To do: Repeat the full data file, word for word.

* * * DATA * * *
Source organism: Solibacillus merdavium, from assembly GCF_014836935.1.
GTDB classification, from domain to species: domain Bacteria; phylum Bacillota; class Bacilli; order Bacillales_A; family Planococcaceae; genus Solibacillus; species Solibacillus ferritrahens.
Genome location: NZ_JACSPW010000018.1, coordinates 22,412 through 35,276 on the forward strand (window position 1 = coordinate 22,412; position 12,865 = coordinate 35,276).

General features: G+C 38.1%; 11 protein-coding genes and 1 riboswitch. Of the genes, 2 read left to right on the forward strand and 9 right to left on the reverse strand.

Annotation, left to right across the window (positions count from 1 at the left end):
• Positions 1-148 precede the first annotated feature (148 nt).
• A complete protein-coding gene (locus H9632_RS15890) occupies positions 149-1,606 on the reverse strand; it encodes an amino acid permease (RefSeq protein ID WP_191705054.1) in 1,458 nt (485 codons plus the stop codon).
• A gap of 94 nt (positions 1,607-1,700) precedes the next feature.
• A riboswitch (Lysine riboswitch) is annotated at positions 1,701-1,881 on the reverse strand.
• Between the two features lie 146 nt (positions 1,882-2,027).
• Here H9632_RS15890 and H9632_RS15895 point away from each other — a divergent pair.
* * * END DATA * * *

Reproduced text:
Source organism: Solibacillus merdavium, from assembly GCF_014836935.1.
GTDB classification, from domain to species: domain Bacteria; phylum Bacillota; class Bacilli; order Bacillales_A; family Planococcaceae; genus Solibacillus; species Solibacillus ferritrahens.
Genome location: NZ_JACSPW010000018.1, coordinates 22,412 through 35,276 on the forward strand (window position 1 = coordinate 22,412; position 12,865 = coordinate 35,276).

General features: G+C 38.1%; 11 protein-coding genes and 1 riboswitch. Of the genes, 2 read left to right on the forward strand and 9 right to left on the reverse strand.

Annotation, left to right across the window (positions count from 1 at the left end):
• Positions 1-148 precede the first annotated feature (148 nt).
• A complete protein-coding gene (locus H9632_RS15890) occupies positions 149-1,606 on the reverse strand; it encodes an amino acid permease (RefSeq protein ID WP_191705054.1) in 1,458 nt (485 codons plus the stop codon).
• A gap of 94 nt (positions 1,607-1,700) precedes the next feature.
• A riboswitch (Lysine riboswitch) is annotated at positions 1,701-1,881 on the reverse strand.
• Between the two features lie 146 nt (positions 1,882-2,027).
• Here H9632_RS15890 and H9632_RS15895 point away from each other — a divergent pair.